Thomas M. Ray

Well, I was going to say we won't talk at all about the tenant. But at a high level, we're not hugely interested in leasing to competitive service offerings, that's for sure.

Operator

Our next question is coming from John Stewart from Green Street Advisors.

John Stewart - Green Street Advisors, Inc., Research Division

Tom, what exactly do you mean when you're talking about a vertical model? Can you kind of dumb that down for us a bit, please?

Thomas M. Ray

Go ahead, Jarrett.

Jarrett Appleby

Well, John, what we do is, 1 of the things that we've learned is the value of sites, 9 sites that we have across North America, really provides a data center platform for services. It starts with the network service providers, so that would be a vertical, the network in mobile. And so we want to understand their business, and so we've created a sales and marketing team to understand what types of deployments, what type of value that we can provide. But we also support -- we have a vertical around digital content, cloud and IT services, system integrators and managed service providers and then enterprise, which is comprised of some of the emerging communities like health care and financial services and government, for example. So that's what we're doing. We're going to market through a vertical sales and marketing strategy and communicating and understanding their needs and what kinds of deployments and services that they need from us across North America.

John Stewart - Green Street Advisors, Inc., Research Division

Okay. And maybe this follow-up is for a combination of Tom and Jeff. But Tom, in your closing remarks when you mentioned that you were sort of 80% to 85% of the way through the vertical alignment process, I thought I heard you say that, that would amount to 17% to 19% -- or G&A at 17% to 19% of revenues. And so the question is, can help us understand exactly which costs and which functions run through OpEx, G&A and sales and marketing line items?

Thomas M. Ray

Yes, and Jeff will take you through in 1 minute, but to be clear, that ratio 17% to 19% is SG&A. We've been running G&A around 12%, it went to 13% in the Q because of some anomalies, but we think 12% is still a good run rate. Go ahead, Jeff.

Jeffrey S. Finnin

John, just to answer your question, as Tom just outlined, we've got those 2 line items broke out separately inside our supplemental on Page 12. So you've got the sales and marketing team, which is the resources and the team that Jarrett was referring to earlier, and that they commented on being about 80% to 85% built out. Obviously, that includes some marketing dollars on top of the individuals, but that is the team that they're talking about. In terms of the G&A, that is us. That is Denver, predominantly, and that is what, as Tom referred to, we've given guidance for that number to be somewhere around 12% of revenues on a go-forward basis. Does that help?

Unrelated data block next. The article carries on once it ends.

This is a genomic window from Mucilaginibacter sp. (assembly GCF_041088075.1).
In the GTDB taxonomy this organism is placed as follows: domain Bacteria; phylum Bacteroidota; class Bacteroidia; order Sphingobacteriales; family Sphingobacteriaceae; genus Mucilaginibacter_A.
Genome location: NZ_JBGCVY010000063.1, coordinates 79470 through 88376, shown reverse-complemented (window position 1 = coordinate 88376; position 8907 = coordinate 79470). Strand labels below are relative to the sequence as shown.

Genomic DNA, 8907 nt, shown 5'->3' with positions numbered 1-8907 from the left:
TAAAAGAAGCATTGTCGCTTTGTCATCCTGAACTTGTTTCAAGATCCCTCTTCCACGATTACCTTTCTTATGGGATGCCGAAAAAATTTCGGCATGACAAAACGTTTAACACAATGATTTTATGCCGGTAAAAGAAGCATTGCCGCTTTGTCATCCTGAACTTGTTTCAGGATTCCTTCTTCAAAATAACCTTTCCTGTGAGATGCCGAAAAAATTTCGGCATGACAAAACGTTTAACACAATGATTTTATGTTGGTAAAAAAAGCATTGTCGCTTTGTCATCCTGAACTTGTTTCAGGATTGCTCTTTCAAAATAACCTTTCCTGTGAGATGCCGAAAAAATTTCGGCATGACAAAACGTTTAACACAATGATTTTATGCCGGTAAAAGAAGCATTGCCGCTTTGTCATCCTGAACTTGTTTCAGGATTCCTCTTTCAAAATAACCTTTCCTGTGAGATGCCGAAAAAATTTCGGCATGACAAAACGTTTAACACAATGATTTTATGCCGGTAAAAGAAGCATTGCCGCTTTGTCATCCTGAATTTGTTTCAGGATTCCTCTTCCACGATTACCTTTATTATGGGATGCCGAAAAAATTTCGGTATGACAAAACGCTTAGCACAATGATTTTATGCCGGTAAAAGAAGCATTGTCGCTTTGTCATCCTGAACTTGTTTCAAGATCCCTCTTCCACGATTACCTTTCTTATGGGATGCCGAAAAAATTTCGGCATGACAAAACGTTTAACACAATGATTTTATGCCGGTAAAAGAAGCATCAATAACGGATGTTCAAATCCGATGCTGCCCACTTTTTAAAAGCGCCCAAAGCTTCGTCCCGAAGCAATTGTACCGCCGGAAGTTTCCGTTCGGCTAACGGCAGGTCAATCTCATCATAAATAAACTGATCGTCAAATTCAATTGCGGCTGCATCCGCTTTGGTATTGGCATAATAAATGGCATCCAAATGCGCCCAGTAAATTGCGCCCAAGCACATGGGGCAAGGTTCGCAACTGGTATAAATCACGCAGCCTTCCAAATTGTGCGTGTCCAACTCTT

John Stewart - Green Street Advisors, Inc., Research Division

A little bit. So is OpEx exclusively real estate taxes and insurance? What runs through that line item?

Jeffrey S. Finnin

Predominantly, when you look at our property operating, we've got separate disclosure for property operating and maintenance. Those are the dollars predominantly associated with our individuals in the field, as well as some of our power costs. And so when you look at our facilities teams and our operating teams, those are the individuals making sure our data centers are up and running 24/7. They're the individuals deploying some of our deployments and doing some of our hands-free, our remote hands activity. That's what's labeled in our property operating and maintenance dollars. And then we've got real estate taxes and insurance are separately broke out as well.

John Stewart - Green Street Advisors, Inc., Research Division

So are the sales and marketing folks, are they in Denver?

Jeffrey S. Finnin

They're distributed. We have most of the marketing organization, we've got some very strong talent now on the vertical side that we've been adding this quarter. We're hubbing that up here in Denver. But the sales force is primarily in the field with customers, except for some of the sales leadership team.

John Stewart - Green Street Advisors, Inc., Research Division

And how common is it for you guys to pay a leasing commission to a third-party?

Jeffrey S. Finnin

I wouldn't say it's -- I don't know what percentage of the deals we do it on, John, but it's not a large percentage. It's generally going to really relate or depend upon the ultimate type of deployment we're doing in our leasing. So I wouldn't say it's -- I don't know. What do you think?

Thomas M. Ray

John, I'm try think of the dollars around that, and I know we've provided that in the past and we're not -- I'm just not ready to do that right now because we haven't had any of that recently, so it's just not at the top of mind. But where we pay commissions, 99% of the time, are on larger deals where the customer effectively outsources the entire procurement and site selection process to a real estate service provider like a CB. And we're respectful. When the customers comes to us and says, I have 2 people in corporate real estate or 2 people in my operations group and I have 8,000 leases to take care of, so we'll use CB or Grubb or whoever, then we respect that, and those people get paid, and frankly that cost is baked into the deal. But those are pretty rare. And on the colo side of the business, it's incredibly rare that there's an outside hand to feed.

Jeffrey S. Finnin